Start by removing the ink cartridge and the back end of one of the pens, leaving you with the empty tube. You don’t have to use Bic pens, but they are easy to find and easy to disassemble.
Cut out the center of one of the pen caps by removing the small pieces of plastic holding it in place.
Remove one of the handles from one of the small binder clips and loop a rubber band over it. Cut a 1 foot length of thread and loop it through the rubber band on the other side. Push the thread through the back end of the now empty pen and out through the tip.
Next, thread the rubber band through the bearing and push the bearing down hard upon the tip of the pen. Press the bearing in hard and then use another binder clip arm to keep the rubber band from pulling through the pen.
Clamp a binder clip to the bottom of the pen tube and then use two more to clip it to the edge of the box.
Pull up the rubber band from the top of the pen tube and insert a pen through the loop. Now place a medium binder clip around the rubber band between the pen and the bearing.
Most of the pen should be sticking out over the end of the clip with just a quarter inch or so off the back square end of the clip. To keep the pen from falling forward, use the second rubber band to loop over the clip legs and the back of the pen.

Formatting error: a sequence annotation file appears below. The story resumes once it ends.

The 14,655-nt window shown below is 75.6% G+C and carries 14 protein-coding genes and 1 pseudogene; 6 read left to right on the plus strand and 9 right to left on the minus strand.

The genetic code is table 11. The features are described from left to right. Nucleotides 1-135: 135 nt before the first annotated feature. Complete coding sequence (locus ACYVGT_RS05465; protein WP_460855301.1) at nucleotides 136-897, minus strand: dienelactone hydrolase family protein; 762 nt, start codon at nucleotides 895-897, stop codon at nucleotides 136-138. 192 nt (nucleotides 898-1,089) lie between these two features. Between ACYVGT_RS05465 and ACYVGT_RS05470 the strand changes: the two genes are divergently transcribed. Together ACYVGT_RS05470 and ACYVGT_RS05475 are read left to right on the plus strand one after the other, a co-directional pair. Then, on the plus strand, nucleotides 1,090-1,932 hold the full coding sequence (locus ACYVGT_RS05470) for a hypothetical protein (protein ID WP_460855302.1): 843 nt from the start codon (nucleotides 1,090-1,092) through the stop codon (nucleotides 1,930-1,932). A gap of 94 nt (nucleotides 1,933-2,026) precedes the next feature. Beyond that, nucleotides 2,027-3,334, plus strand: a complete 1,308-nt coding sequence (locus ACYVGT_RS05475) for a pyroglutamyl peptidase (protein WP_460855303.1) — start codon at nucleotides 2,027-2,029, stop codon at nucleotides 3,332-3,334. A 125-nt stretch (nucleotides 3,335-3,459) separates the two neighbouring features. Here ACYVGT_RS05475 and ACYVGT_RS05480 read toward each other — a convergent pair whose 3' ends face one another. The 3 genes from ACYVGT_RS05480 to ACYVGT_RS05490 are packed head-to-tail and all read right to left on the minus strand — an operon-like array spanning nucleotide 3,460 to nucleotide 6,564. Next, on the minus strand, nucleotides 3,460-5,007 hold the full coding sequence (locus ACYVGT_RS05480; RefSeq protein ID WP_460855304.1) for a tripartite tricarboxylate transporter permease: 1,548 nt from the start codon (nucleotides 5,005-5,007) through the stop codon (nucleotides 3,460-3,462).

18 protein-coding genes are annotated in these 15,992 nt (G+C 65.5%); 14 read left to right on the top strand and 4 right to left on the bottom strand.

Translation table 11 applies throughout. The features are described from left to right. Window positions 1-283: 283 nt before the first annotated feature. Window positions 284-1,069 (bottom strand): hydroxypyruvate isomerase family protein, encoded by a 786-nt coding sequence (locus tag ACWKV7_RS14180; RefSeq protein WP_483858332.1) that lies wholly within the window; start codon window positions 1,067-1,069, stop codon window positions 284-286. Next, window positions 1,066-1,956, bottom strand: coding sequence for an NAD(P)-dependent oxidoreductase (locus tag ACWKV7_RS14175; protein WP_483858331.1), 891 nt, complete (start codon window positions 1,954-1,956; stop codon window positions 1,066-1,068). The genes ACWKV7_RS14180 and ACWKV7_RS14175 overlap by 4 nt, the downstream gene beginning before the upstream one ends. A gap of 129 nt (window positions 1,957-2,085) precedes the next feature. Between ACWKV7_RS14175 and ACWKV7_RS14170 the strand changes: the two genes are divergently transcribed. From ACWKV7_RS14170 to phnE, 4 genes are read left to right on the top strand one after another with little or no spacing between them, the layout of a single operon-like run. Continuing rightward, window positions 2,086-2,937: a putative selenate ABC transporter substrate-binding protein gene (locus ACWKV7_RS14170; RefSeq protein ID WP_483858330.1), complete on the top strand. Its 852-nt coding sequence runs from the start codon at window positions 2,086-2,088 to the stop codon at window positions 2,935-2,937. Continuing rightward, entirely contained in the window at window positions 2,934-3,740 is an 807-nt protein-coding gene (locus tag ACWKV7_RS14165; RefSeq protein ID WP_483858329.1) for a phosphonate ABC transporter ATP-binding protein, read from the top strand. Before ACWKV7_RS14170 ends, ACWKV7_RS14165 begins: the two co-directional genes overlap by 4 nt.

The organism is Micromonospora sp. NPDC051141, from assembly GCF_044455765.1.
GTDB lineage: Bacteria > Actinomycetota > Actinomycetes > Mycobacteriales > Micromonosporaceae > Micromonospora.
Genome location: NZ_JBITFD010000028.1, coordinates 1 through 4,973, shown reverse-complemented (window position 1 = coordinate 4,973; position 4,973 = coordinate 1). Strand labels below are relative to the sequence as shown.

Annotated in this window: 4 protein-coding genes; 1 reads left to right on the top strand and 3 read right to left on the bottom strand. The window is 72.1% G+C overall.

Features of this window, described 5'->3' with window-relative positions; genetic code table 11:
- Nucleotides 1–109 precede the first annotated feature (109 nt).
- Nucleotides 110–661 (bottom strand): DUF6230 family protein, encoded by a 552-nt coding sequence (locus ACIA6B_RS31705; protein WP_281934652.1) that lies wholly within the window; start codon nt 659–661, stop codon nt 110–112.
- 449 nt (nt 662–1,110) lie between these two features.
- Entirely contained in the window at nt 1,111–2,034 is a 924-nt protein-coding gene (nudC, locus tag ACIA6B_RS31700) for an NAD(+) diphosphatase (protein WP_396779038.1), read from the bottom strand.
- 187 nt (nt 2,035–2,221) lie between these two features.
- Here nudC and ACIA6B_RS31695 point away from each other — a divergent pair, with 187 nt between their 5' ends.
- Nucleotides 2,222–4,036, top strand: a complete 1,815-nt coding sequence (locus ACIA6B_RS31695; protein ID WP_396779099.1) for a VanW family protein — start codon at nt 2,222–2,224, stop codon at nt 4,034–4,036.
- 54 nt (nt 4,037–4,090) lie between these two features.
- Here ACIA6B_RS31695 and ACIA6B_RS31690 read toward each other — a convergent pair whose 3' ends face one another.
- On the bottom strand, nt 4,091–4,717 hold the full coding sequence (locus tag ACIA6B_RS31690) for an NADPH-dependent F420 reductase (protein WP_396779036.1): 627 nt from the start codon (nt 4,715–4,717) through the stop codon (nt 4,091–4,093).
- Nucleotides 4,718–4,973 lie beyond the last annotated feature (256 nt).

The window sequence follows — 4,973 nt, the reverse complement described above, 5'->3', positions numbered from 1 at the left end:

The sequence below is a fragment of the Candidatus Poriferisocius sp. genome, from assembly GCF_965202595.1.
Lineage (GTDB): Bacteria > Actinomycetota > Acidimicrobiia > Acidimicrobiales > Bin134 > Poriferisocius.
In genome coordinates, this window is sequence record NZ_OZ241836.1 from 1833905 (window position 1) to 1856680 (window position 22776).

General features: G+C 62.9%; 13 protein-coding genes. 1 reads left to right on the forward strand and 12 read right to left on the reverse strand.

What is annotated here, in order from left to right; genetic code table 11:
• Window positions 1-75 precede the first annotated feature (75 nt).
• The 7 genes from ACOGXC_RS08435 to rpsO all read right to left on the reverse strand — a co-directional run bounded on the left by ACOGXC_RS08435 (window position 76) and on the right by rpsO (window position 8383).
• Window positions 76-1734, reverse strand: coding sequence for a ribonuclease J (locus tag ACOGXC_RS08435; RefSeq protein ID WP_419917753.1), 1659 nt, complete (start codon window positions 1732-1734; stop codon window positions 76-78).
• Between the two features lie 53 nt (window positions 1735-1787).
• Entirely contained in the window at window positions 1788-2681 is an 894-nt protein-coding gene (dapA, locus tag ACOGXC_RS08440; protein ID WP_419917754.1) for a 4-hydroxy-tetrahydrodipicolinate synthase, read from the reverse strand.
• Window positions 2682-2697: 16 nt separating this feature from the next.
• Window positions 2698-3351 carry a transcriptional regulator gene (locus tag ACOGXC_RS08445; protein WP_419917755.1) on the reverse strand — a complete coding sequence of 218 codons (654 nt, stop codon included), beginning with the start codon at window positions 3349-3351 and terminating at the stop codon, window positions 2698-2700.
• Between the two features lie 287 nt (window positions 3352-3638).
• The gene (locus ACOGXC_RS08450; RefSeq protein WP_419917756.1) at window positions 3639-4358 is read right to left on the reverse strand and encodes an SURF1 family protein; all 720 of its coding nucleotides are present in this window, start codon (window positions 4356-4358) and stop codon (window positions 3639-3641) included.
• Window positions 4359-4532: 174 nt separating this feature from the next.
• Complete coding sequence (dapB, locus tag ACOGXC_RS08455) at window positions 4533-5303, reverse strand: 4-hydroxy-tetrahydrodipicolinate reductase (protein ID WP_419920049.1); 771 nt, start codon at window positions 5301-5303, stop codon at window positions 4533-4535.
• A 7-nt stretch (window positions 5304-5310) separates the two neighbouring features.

Secure the pencil in place with a binder clip at the bottom and another to secure it to the box. Adjust the pencil so it’s an inch or so from the pencil.
Cut off about 8 inches of thread and tie it to the last binder clip that you removed the two legs from. A simple square knot will work fine (left over right, right over left).
Thread the other end of the thread tied to the binder clip weight through the pen cap that you cut the end out of. Place the cap on the end of the pen and pull the string through so the weight dangles just above the edge of the box.
Try playing with the length of the string and see how it affects the speed of the winding. Take a look at old clocks to see how they use pendulums and escapements to accurately measure time. Do you see similarities between old clocks and the flying pendulum you’ve just made? See how this clock uses a flying pendulum just like ours to keep time!
Your safety is your own responsibility, including proper use of equipment and safety gear, and determining whether you have adequate skill and experience. Power tools, electricity, and other resources used for these projects are dangerous, unless used properly and with adequate precautions, including safety gear and adult supervision. Some illustrative photos do not depict safety precautions or equipment, in order to show the project steps more clearly. Use of the instructions and suggestions found in Maker Camp is at your own risk. Maker Media, Inc., disclaims all responsibility for any resulting damage, injury, or expense.
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